A conception not reducible to the small change of daily experience is like a currency not exchangeable for articles of consumption; it is not a symbol, but a fraud.


By nature's kindly disposition most questions which it is beyond a man's power to answer do not occur to him at all.


In endowing us with memory, nature has revealed to us a truth utterly unimaginable to the unreflective creation, the truth of immortality. The most ideal human passion is love, which is also the most absolute and animal and one of the most ephemeral.


A string of excited, fugitive, miscellaneous pleasures is not happiness; happiness resides in imaginative reflection and judgment, when the picture of one's life, or of human life, as it truly has been or is, satisfies the will, and is gladly accepted.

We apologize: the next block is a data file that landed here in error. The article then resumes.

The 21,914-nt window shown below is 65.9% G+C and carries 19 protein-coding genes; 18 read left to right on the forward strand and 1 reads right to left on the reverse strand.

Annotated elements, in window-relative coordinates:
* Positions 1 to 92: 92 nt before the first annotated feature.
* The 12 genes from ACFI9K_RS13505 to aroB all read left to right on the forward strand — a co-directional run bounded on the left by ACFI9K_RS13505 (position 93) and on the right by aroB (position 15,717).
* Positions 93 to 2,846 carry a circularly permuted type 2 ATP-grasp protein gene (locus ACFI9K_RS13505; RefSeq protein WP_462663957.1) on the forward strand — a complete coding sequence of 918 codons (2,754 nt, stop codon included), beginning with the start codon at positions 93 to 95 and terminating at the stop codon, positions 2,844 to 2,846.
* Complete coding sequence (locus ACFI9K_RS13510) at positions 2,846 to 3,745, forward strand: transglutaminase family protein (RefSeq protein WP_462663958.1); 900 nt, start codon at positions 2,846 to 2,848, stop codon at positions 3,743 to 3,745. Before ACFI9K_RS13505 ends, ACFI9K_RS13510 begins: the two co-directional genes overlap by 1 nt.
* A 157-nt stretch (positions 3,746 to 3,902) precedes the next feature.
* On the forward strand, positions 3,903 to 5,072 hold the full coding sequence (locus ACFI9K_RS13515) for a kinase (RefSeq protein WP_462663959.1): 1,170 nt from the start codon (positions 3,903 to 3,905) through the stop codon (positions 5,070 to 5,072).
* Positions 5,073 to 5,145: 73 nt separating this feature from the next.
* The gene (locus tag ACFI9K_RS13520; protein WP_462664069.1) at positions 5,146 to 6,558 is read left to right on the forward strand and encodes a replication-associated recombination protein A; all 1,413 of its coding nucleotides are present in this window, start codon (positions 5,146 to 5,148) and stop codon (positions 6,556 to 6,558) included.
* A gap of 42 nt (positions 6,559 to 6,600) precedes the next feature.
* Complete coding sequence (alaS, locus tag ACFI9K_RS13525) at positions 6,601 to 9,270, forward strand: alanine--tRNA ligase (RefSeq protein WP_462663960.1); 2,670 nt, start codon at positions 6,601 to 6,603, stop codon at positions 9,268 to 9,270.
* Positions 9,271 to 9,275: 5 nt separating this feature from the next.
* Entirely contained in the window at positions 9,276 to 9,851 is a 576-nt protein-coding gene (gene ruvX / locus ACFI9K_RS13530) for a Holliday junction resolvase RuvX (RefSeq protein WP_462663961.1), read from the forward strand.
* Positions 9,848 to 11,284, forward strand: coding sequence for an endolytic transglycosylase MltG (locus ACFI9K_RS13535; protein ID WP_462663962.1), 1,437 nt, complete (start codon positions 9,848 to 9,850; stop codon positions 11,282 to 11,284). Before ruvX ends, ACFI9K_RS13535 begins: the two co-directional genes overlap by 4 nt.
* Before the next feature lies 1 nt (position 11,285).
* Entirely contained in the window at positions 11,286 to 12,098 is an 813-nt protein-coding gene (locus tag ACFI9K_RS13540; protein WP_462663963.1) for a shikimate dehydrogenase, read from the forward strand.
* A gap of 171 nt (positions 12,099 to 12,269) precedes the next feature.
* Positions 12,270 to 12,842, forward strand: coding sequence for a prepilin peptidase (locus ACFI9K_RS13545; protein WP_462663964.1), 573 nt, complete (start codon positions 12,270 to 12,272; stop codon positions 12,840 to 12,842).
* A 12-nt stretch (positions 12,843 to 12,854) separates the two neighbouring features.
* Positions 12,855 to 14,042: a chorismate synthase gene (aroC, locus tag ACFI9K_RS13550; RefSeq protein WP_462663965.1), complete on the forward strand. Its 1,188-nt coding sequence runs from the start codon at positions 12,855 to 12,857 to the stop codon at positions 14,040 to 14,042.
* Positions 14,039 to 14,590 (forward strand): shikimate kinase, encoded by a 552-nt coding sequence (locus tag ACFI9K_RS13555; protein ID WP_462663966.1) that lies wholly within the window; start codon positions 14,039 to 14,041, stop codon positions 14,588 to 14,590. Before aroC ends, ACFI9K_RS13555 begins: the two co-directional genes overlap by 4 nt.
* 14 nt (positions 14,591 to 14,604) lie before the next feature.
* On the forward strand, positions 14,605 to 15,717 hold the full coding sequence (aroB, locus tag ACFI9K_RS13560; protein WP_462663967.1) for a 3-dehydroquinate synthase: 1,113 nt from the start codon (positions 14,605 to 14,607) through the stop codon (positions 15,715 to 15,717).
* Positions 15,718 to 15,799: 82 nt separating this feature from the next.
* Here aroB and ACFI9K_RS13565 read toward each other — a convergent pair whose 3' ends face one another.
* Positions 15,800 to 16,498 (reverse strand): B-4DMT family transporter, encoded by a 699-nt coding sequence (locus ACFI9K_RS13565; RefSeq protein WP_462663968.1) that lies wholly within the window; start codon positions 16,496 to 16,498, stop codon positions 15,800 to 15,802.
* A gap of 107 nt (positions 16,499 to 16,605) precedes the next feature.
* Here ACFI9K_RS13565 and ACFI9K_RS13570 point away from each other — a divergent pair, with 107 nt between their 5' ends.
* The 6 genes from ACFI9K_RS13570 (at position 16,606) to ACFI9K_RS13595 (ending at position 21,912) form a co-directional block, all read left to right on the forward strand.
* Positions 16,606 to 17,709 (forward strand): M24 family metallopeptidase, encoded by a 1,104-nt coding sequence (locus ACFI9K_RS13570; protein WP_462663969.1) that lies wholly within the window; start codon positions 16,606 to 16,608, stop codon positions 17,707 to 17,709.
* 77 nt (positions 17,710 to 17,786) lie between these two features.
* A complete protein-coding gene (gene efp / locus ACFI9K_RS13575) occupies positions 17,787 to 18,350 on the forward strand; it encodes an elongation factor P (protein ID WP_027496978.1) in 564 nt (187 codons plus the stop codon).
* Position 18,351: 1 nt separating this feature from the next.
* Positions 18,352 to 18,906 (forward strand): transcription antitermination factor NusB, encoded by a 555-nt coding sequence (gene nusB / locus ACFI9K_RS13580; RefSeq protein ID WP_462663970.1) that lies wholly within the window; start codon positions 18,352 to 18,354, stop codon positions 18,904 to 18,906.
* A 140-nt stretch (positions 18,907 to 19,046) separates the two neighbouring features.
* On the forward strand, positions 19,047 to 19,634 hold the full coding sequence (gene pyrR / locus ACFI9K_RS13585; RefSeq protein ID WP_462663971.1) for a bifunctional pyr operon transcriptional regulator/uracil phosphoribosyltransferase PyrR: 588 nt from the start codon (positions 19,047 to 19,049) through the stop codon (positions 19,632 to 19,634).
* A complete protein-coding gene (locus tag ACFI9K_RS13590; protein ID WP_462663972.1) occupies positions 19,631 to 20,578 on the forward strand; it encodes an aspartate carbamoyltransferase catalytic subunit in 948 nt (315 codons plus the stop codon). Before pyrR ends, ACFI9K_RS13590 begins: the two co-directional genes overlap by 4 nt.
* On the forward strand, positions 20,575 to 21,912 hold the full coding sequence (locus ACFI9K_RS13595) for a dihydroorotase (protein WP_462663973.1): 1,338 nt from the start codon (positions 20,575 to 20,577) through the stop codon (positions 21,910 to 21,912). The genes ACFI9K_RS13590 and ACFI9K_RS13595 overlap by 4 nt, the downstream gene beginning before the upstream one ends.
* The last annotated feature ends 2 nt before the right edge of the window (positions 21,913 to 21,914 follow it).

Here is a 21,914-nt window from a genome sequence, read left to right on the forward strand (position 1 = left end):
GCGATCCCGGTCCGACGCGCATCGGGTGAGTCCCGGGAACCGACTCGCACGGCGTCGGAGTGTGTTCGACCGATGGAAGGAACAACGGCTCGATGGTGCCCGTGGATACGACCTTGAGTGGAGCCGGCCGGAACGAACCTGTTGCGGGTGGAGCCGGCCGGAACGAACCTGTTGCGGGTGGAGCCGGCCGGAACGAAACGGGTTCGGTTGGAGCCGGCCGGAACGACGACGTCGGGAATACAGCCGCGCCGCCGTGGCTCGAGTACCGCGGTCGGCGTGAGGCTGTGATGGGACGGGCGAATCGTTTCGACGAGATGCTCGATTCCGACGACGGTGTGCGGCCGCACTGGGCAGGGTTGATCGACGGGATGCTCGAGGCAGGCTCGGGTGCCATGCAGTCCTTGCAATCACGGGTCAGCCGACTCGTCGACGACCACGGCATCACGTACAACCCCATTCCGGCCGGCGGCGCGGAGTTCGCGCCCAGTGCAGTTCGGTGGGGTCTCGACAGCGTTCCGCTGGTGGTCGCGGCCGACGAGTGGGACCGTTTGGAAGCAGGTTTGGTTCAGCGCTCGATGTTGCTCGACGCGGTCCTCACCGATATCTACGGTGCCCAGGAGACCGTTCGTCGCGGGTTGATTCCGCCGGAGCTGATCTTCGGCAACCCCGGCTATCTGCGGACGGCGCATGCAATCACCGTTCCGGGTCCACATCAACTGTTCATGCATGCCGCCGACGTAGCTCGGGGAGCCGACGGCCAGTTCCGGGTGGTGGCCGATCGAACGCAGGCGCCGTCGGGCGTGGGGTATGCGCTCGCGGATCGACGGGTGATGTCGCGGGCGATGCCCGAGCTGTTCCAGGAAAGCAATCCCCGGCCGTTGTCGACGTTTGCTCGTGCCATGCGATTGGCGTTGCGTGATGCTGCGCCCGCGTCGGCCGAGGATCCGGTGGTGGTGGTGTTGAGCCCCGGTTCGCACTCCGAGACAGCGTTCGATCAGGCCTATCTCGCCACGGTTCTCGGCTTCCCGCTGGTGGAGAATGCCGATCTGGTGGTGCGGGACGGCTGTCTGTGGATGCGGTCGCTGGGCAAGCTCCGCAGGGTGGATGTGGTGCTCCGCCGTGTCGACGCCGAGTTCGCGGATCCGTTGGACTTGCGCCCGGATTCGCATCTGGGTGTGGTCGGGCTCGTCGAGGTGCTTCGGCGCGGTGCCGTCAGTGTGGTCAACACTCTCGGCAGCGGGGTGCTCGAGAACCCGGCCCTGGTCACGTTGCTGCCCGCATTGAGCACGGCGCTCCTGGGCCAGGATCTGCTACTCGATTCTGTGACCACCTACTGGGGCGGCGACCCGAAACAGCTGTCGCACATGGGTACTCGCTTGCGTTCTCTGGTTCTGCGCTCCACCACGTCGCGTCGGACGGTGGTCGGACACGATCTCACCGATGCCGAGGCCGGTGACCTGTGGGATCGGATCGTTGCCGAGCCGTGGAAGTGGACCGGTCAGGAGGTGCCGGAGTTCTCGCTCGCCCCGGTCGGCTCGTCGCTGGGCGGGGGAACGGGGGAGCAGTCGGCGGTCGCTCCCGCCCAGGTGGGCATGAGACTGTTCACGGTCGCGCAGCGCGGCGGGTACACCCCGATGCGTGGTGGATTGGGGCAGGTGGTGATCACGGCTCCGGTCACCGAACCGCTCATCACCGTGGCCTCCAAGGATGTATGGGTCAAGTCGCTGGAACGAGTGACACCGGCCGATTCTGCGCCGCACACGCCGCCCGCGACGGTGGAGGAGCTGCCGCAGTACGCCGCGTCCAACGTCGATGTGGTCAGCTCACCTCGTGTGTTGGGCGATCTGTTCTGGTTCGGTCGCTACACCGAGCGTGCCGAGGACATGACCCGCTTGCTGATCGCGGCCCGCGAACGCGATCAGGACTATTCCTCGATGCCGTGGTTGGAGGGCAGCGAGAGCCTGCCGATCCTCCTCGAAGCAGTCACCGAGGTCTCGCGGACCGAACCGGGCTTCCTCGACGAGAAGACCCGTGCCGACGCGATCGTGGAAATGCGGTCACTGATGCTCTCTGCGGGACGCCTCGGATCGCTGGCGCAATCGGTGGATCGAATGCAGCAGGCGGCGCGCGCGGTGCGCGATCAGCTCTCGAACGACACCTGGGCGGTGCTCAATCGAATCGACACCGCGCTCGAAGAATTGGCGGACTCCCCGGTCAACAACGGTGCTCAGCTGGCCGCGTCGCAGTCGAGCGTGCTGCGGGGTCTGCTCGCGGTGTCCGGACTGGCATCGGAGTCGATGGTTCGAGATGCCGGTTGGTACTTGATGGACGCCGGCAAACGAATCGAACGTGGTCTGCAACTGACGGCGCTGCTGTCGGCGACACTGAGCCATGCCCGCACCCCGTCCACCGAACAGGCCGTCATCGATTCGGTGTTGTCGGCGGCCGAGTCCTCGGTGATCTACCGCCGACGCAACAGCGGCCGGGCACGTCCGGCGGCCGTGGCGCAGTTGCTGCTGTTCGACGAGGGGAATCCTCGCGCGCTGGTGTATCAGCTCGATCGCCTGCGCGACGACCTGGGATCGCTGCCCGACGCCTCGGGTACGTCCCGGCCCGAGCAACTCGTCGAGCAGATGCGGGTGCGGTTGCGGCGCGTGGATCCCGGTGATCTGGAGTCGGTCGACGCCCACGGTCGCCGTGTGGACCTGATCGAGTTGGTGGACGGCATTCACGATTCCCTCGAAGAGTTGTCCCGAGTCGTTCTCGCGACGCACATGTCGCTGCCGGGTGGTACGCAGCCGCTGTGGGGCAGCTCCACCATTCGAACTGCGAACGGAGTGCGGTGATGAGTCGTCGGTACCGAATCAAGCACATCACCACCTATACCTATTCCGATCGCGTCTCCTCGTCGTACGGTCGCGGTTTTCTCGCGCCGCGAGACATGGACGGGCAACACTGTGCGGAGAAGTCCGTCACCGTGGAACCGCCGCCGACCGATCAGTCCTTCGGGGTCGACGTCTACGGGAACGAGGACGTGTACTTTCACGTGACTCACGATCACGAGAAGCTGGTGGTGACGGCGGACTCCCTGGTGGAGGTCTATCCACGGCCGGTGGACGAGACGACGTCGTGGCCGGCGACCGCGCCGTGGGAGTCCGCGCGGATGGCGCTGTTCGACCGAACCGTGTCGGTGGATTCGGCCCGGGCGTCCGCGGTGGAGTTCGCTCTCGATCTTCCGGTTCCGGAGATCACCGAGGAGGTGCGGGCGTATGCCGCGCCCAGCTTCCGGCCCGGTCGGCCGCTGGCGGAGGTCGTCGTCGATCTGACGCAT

• accepted

To reform means to shatter one form and to create another; but the two sides of this act are not always equally intended nor equally successful.


To delight in war is a merit in the soldier, a dangerous quality in the captain, and a positive crime in the statesman.

  • war

It is veneer, rouge, aestheticism, art museums, new theaters, etc. that make America impotent. The good things are football, kindness, and jazz bands.

  • america

It would repel me less to be a hangman than a soldier, because the one is obliged to put to death only criminals sentenced by the law, but the other kills honest men who like himself bathe in innocent blood at the bidding of some superior.

  • war